Who among those available is attractive to the board? Who among those available is attractive to musicians? Who among those available is attractive to audiences? The last point is the most important, especially from the standpoint of selling tickets, a subject board members have expressed (completely justifiable) concern over.

Will the candidates’ managers advise their clients to take the job? Robert Levine theorized in this November 2012 entry that Edo de Waart may have consulted with his manager before agreeing to conduct the locked-out musicians in December 2012. Yes, we’re in a post-lockout world now, but even with a fair contract in place, the situation remains messy, and for obvious reasons, managers don’t like to get their clients into messy situations. It reflects well on no one.

And then. If anyone can get through that gauntlet, will any of the survivor candidates want to work for Michael Henson? In this case, it doesn’t matter what I think of him, or what the musicians think of him, or what the audience thinks of him. It matters what the candidates for the music directorship think of him. Remember, Mr. Henson is a man who sought many strange work rule changes to the musicians’ contract. Among other things, he wanted the power to veto the music director’s extension of an “offer of employment” to potential musicians. From the initial proposed contract:

hahahaha

This is a man who sought – and almost achieved! – a 2013-2014 season of half pops concerts. This is a man who will be in charge of the next round of contract negotiations, which, if they turn contentious, could make the 2012-2014 lockout look like a pleasant walk in the park. This is a man who said of his world-class musicians in the New York Times in August:

When we get up and running again, as other orchestras in this position have, we will advertise for the jobs that we need to replace, and I’m sure we will get an astonishing bunch of individuals who will want to perform and live in this great city.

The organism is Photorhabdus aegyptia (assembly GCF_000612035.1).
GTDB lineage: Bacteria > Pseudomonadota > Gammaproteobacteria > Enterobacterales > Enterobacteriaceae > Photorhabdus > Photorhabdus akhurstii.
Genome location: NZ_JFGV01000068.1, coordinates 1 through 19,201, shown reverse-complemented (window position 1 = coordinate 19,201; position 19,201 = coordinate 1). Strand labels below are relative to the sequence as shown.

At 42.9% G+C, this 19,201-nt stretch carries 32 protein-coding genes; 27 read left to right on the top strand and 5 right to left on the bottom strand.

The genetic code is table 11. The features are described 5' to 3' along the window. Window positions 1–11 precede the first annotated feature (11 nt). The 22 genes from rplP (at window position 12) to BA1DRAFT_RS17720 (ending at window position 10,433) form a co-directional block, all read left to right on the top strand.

And the disrespect doesn’t stop at the musicians. This is a man whose dislike – maybe even hatred – of the last music director was so thinly veiled toward the end that he actually said to the press in September 2013:

Ultimately, if Osmo decides to go, that is his decision. We want him to stay through to the end of his contract. [Note: Not stay period; stay only until the end of his contract in 2015. It’s obvious Mr. Henson had no intention of pushing for a renewal.]

And it’s not like Osmo is crazy over Mr. Henson, either. In his now famous words from a couple of days ago:

For any healing to begin at the orchestra, Michael Henson must go.

But this isn’t just a Henson/Osmo struggle. I see it as a Henson/Music Director struggle. It doesn’t take a psychic to predict that any future music director will be continually sparring with Mr. Henson over turf, power, and artistic direction. Yes, taking the podium at Orchestra Hall could well be a conductor’s dream come true. There is still a great orchestra there, and a great audience. But that dream could very easily turn into a nightmare. Musicians are somewhat easier to replace. (Not easy to replace; just easier.) Musicians can always keep auditioning elsewhere if they’re not happy, or just quit outright, and the fact won’t trigger a series of shocked gossipy headlines on Slipped Disc. But music directors hitch their wagon very publicly to an organization for a period of years. They’re not going to want to do that if there are any doubts about the way the CEO treated the musicians, or, more importantly, any doubts about the way the CEO treated the last music director. Unfortunately, in dissing Osmo, Michael Henson poisoned a well he himself needed to drink from. Awkward, that.

But let’s say that somehow an amazing candidate emerges. The board loves him or her (okay; him). The musicians love him. Michael Henson loves him. Against impossible odds, everything has turned bright and sunny, and everyone is a big happy family.

But now comes the question: will the audience love him?